Farewell to the Creeks

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FAREWELL TO THE CREEKS. AKA - "Banks of Sicily" (Song). Scottish, English, American; Pipe March and Jig. D Major. Standard tuning (fiddle). AABB. "Farewell to the Creeks" is a well-known north country tune composed by Pipe Major James 'Pipie' Robertson of Boyne, Banffshire, in 1915 when he was a prisoner of war in Germany. According to Norman Kennedy, the 'Creeks' refers to the Native-American tribe the Creek Indians and not streams. It is the vehicle for Hamish Henderson's popular song "The Highland Division's Farewell to Sicily," also called "Banks of Sicily," composed while he was Intelligence Officer for the Highland Division in World War II. G. W. Lockhart (in Fiddles and Folk, 1998) relates that Henderson had been viewing the smoke curling from Mt. Etna's crater in the distance behind the Pipes and Drums of the division's 153 Brigade, when the band launched into "Farewell to the Creeks." "Without hindrance," said Henderson, "the words came flowing to me."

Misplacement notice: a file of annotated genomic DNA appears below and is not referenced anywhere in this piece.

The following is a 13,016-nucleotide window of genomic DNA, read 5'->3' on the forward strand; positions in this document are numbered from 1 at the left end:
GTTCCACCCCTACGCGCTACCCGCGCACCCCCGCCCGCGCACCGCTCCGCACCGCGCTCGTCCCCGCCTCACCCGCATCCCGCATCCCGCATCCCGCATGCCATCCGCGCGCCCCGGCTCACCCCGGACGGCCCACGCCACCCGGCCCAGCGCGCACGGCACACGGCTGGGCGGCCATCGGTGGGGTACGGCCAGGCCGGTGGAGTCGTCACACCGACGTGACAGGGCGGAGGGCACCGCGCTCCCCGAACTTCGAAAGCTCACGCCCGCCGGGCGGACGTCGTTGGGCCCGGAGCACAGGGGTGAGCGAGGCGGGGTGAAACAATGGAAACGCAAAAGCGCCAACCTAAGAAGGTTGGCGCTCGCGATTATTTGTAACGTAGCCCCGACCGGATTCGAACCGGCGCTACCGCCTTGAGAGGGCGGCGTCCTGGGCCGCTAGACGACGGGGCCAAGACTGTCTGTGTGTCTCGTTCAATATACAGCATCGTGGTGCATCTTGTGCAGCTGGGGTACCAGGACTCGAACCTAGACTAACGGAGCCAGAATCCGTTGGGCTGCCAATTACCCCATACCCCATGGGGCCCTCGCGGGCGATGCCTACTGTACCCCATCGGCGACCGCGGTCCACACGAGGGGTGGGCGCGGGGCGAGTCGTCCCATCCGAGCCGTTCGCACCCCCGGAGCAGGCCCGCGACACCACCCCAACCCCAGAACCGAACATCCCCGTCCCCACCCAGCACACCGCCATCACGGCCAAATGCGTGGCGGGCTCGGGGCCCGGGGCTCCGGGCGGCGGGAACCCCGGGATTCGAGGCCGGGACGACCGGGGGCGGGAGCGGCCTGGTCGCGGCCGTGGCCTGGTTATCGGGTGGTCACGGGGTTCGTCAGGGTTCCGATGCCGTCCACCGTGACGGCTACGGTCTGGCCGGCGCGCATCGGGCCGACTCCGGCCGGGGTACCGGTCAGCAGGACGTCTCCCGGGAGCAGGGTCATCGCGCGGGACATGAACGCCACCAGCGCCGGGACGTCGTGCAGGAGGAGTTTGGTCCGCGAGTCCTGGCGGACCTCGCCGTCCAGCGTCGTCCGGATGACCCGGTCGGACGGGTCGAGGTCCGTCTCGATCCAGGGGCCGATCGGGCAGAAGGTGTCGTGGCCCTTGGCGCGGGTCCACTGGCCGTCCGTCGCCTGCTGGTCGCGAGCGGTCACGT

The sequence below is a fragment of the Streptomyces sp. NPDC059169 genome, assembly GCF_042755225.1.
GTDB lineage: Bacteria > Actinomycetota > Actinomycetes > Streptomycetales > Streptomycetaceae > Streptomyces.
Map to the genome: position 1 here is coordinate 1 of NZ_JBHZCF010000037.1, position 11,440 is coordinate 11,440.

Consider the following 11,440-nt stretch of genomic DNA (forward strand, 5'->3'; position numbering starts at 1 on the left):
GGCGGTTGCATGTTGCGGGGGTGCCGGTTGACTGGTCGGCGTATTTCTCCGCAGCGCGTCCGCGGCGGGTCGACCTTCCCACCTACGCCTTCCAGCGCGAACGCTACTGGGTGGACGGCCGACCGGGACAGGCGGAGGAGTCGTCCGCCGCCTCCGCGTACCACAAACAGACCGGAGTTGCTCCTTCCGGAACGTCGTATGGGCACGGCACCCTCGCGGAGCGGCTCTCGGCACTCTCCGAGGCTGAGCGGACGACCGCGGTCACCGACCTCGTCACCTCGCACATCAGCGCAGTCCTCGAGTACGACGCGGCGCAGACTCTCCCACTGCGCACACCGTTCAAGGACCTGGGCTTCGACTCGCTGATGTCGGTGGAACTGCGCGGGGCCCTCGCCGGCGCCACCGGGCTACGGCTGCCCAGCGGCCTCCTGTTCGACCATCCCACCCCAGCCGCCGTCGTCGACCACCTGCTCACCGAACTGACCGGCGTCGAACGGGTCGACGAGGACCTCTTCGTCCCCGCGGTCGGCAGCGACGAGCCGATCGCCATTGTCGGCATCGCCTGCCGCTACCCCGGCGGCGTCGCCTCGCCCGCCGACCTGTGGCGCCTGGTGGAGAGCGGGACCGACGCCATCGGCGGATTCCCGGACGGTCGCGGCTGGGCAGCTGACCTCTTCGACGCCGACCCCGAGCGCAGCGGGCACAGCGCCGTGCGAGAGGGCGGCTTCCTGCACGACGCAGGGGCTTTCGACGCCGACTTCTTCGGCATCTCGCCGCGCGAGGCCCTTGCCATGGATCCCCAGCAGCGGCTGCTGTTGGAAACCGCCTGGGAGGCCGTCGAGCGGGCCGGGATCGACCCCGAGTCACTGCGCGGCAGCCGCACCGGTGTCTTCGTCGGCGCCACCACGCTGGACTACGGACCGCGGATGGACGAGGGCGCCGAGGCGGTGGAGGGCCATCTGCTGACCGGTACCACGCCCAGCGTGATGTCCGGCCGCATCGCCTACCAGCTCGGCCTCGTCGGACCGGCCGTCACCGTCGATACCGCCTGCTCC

The pipie is dozie, the pipie is fey-
He winna come roon for his vino the day.
The sky ow'r Messina is unco an' grey,
And a' the bricht chaulmers are eerie.

"Banks of Sicily" was the first recording made by the Scottish group the Whistlebinkies, on a Hamish Herderson compilation album in 1976.

Source for notated version:

Printed sources: Hinds/Hebert (Grumbling Old Woman), 1981; p. 20.

Recorded sources: Front Hall FHR08, Alistair Anderson - "Traditional Tunes" (1976). Topic 12TS239. Topic TSCD 669, Will Atkinson (et al) - "Ranting and Reeling: Dance Music of the north of England" (1998).




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